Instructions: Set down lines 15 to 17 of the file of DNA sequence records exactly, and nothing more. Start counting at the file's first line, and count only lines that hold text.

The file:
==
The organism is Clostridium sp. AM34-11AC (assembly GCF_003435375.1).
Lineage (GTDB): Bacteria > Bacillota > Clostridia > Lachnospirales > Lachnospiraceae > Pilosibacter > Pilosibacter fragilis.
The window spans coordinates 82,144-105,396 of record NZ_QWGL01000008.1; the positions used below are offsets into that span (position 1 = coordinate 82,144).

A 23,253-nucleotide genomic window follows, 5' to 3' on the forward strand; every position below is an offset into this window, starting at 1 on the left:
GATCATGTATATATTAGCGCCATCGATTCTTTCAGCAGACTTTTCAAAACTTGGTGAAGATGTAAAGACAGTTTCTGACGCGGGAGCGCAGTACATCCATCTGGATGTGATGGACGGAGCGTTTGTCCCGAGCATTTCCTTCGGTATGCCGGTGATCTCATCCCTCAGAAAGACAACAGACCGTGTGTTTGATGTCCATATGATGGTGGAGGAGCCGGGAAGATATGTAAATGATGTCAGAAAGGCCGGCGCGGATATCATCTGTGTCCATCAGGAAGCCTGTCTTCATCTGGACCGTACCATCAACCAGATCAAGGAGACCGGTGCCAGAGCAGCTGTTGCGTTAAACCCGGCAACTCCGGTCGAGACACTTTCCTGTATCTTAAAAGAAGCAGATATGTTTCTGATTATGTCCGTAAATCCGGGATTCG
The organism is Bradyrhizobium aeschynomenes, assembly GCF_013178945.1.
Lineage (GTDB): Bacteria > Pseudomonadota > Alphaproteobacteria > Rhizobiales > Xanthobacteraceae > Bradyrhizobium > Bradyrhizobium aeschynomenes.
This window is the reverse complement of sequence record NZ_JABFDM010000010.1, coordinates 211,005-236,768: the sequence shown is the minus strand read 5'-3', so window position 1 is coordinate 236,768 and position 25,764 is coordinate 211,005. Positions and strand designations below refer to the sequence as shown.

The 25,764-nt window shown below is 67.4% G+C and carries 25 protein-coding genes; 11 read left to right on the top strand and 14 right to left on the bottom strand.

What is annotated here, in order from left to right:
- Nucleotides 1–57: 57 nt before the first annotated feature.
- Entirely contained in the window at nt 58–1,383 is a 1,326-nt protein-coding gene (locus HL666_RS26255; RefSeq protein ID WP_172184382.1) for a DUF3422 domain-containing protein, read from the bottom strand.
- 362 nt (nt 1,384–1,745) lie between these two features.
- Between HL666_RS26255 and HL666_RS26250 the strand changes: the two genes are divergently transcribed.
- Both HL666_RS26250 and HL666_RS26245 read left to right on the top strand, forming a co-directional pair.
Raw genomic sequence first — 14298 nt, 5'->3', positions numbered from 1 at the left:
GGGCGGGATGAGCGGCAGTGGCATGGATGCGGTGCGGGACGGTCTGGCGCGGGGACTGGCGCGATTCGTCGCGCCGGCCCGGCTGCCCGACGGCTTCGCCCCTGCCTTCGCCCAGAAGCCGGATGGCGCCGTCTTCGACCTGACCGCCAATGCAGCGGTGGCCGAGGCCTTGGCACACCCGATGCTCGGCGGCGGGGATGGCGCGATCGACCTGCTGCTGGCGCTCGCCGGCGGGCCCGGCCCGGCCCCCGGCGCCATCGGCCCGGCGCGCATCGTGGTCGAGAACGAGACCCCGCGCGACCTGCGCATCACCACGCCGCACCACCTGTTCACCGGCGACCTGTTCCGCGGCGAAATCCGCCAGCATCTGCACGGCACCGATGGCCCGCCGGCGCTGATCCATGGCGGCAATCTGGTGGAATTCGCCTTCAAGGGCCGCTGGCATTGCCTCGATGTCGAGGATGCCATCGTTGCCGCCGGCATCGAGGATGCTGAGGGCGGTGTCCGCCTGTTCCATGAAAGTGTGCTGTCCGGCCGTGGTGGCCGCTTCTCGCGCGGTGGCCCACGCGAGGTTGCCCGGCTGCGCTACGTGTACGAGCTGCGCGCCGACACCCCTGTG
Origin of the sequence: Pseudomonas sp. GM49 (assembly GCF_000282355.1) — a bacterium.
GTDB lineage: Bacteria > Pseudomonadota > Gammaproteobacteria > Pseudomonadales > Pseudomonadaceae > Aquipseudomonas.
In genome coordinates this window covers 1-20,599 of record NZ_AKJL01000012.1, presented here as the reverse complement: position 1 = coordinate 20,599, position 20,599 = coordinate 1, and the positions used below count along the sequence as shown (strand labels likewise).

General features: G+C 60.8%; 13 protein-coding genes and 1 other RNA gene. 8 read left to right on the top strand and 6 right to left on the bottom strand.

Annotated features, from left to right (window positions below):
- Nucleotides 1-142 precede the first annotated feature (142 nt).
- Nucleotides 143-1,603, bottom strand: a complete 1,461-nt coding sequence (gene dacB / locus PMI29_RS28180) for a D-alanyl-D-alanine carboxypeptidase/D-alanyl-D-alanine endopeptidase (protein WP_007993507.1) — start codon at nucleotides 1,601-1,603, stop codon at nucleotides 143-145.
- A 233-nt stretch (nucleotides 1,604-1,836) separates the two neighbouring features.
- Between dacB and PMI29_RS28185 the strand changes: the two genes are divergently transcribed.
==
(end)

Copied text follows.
- Both HL666_RS26250 and HL666_RS26245 read left to right on the top strand, forming a co-directional pair.
Raw genomic sequence first — 14298 nt, 5'->3', positions numbered from 1 at the left:
GGGCGGGATGAGCGGCAGTGGCATGGATGCGGTGCGGGACGGTCTGGCGCGGGGACTGGCGCGATTCGTCGCGCCGGCCCGGCTGCCCGACGGCTTCGCCCCTGCCTTCGCCCAGAAGCCGGATGGCGCCGTCTTCGACCTGACCGCCAATGCAGCGGTGGCCGAGGCCTTGGCACACCCGATGCTCGGCGGCGGGGATGGCGCGATCGACCTGCTGCTGGCGCTCGCCGGCGGGCCCGGCCCGGCCCCCGGCGCCATCGGCCCGGCGCGCATCGTGGTCGAGAACGAGACCCCGCGCGACCTGCGCATCACCACGCCGCACCACCTGTTCACCGGCGACCTGTTCCGCGGCGAAATCCGCCAGCATCTGCACGGCACCGATGGCCCGCCGGCGCTGATCCATGGCGGCAATCTGGTGGAATTCGCCTTCAAGGGCCGCTGGCATTGCCTCGATGTCGAGGATGCCATCGTTGCCGCCGGCATCGAGGATGCTGAGGGCGGTGTCCGCCTGTTCCATGAAAGTGTGCTGTCCGGCCGTGGTGGCCGCTTCTCGCGCGGTGGCCCACGCGAGGTTGCCCGGCTGCGCTACGTGTACGAGCTGCGCGCCGACACCCCTGTG